(While Morgantown is the second largest city in West Virginia it only has about 30,000 residents not including the students at the University of West Virginia. My lasting memory of Morgantown goes back to 1994 when I was there for a video shoot and the news broke of O.J. Simpson’s famous low-speed police chase. I remember walking down the main drag and seeing restaurant/bar after restaurant/bar having the same helicopter shot of the Simposn’s white Ford Bronco on their TVs.)

Kasdan left Morgantown to attend the University of Michigan where he was an English major. A gifted writer he would go on to win Hopwood Prize at UM for creative writing. In his 30s he became  one of the most successful screenwriters in Hollywood with a string of box office hits— Star Wars: The Empire Strikes, Raiders of the Lost Ark, Body Heat and Star Wars: Return of the Jedi. He has also had  three Oscar nominations for his screenwriting —Grand Canyon, The Accidental Tourist, and The Big Chill.

But what I think you’ll be interested in is that little period between college in Ann Arbor, Michigan and his first sale as a screenwriter. While reading The First Time I Got Paid for It, Writers’ Tales from the Hollywood Trenches I found this retelling by Kasdan when he would have been a 28 year old advertising copywriter:

“One summer day in 1977 my agent asked me to lunch, which was so unusual it made me nervous. It has taken me a long time to get an agent, so naturally, I was worried about hanging on to him. For two years now he had been trying to sell a thriller I had written for my favorite star Steve McQueen, who didn’t know I’d written this thriller for him. Originally, the agent thought he wouldn’t have much trouble selling the script, so he agreed to represent me. But after sixty-seven rejections he was getting discouraged.”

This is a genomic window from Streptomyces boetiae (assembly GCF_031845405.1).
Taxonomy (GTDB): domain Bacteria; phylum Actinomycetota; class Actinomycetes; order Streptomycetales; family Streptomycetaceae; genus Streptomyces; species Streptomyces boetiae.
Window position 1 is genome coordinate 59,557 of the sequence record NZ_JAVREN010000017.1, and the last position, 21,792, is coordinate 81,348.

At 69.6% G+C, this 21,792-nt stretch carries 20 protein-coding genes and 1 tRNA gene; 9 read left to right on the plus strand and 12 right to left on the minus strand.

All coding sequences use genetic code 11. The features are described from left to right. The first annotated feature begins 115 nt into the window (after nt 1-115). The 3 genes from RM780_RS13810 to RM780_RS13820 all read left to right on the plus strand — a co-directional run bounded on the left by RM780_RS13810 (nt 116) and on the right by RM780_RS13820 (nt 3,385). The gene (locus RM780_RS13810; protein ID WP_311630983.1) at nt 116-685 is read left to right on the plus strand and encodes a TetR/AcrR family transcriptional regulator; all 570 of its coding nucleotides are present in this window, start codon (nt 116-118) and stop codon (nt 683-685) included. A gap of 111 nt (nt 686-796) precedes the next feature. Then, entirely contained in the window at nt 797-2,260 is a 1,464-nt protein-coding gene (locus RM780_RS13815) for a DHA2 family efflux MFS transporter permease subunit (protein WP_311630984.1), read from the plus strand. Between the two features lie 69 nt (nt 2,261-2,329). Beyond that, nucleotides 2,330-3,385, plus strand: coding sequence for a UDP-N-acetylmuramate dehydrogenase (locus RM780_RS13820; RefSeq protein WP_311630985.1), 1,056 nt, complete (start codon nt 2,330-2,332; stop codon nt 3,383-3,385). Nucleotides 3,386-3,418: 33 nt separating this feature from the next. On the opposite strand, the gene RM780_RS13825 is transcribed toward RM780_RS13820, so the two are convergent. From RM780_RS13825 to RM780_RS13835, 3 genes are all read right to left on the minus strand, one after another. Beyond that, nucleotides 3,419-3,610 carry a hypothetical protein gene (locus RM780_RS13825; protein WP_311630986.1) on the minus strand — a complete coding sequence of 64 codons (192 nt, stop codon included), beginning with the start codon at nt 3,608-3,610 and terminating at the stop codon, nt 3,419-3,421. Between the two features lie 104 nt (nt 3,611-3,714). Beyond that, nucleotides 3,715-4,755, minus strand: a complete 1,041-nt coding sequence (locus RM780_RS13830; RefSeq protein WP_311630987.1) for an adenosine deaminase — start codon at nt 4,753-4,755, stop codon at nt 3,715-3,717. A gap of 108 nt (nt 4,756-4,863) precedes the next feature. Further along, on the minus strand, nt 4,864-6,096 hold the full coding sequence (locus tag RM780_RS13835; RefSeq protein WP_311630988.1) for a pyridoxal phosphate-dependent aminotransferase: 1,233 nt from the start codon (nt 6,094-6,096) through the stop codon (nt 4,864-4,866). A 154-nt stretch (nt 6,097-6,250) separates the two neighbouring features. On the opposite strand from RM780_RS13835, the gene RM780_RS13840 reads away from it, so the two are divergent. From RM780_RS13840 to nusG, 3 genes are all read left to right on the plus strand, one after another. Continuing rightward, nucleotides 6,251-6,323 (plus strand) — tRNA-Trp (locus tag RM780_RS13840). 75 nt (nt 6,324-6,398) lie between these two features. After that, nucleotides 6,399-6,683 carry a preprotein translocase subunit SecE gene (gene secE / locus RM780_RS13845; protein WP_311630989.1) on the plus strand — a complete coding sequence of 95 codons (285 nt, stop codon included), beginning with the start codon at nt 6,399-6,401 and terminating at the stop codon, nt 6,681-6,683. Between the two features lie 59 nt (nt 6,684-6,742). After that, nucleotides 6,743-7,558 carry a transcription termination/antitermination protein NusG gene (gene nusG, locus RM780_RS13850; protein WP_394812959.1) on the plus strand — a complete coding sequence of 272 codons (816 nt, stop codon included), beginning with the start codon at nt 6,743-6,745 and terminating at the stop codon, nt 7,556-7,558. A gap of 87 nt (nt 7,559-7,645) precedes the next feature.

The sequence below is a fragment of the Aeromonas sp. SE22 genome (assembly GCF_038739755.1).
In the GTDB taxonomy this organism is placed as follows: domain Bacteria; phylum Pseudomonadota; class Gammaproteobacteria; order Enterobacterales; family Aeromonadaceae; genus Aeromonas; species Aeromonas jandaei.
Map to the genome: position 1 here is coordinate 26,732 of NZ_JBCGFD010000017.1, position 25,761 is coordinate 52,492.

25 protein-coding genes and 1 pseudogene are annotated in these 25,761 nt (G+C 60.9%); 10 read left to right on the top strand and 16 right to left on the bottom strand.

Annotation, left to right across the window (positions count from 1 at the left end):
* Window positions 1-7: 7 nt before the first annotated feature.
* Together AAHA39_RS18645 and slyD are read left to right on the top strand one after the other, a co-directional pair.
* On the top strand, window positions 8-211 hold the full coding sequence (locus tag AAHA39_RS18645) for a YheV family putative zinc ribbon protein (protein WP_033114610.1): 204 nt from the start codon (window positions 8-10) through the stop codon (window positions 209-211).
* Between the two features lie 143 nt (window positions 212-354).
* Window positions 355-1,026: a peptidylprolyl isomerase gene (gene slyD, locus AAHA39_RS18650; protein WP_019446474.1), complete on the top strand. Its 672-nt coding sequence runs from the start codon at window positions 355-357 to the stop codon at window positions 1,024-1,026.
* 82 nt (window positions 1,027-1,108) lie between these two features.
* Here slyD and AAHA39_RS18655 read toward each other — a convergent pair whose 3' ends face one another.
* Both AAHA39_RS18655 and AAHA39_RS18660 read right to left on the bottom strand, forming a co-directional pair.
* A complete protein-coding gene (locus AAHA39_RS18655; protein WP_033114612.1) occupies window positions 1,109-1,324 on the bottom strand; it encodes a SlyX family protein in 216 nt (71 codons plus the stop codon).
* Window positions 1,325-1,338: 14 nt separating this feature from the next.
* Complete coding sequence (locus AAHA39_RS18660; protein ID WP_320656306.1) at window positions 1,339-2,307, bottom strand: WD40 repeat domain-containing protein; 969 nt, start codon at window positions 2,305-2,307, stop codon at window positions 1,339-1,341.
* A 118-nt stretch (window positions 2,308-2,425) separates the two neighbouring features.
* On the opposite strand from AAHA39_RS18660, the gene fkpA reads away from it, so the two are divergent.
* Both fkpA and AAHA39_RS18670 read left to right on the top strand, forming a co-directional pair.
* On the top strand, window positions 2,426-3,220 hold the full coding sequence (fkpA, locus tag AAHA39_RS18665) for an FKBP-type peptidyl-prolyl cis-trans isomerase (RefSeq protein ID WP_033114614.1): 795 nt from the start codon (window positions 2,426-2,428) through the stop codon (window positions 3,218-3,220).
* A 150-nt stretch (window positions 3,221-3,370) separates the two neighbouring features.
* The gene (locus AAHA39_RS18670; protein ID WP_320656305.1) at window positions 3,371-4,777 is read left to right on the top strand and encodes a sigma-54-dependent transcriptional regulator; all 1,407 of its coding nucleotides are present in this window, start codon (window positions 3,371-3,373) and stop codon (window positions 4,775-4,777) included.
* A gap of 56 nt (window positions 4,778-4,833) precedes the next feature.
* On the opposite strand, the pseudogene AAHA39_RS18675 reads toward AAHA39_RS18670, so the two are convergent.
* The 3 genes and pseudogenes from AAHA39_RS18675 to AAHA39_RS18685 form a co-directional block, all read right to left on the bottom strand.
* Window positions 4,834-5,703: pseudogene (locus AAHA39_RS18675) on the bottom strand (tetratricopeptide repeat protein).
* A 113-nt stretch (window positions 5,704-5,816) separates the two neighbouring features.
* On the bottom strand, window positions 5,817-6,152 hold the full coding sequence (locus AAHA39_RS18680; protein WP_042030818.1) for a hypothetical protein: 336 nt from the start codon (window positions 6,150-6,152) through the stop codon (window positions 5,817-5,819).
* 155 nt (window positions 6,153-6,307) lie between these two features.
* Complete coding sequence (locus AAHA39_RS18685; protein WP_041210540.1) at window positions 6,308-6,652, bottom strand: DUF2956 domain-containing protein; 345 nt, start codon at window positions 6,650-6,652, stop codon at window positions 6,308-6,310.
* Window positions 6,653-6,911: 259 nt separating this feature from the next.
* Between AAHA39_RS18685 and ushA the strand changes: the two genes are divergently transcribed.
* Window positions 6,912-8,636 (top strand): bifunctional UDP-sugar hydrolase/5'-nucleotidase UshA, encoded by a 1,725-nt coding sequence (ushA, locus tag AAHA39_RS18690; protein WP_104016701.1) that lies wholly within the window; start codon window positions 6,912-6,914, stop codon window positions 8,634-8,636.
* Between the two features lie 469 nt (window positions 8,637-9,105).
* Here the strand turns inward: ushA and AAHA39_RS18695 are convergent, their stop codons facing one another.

But his agent didn’t want to part ways with Kasdan, but he did want Kasdan to try his hand at writing for television, specifically Starsky & Hutch. Kasden reluctantly agreed to give it a shot. Soon he heard back from the powers that be at Starsky & Hutch that he didn’t have the goods to write for the show. He told the agent not to give up on him that he had a new screenplay in the works that was almost done. He thought that would buy him a little more time to breakthrough.

Then Kasdan writes, “But when I came into my job the next day, there was a message that my agent had called. Could he have changed his mind overnight? Of course he could. After nine years of writing screenplays without success, I believed only bad things were going to happen to me. But what he had to tell me wasn’t bad. It was kind of miraculous. After two years and all that rejection, suddenly two different parties were interested in my thriller—which was called The Bodyguard.”

So while you dream of writing the next  Raiders of the Lost Ark or Return of the Jedi (or get discouraged in your own career) remember Kasden’s line, “After nine years of writing screenplays without success.” And also keep in mind that while that first sale came in 1977 it was fifteen years before the film The Bodyguard was produced and released into theaters. (The film starred Kevin Costner and Whitney Houston in roles that were originally thought would star Steve McQueen & Barbra Stresisand. The movie made over $400 million worldwide.)

Related posts: Beatles, Cody, King & 10,000 Hours

Screenwriting from Michigan

Raiders Revisted (part 1)

Scott W. Smith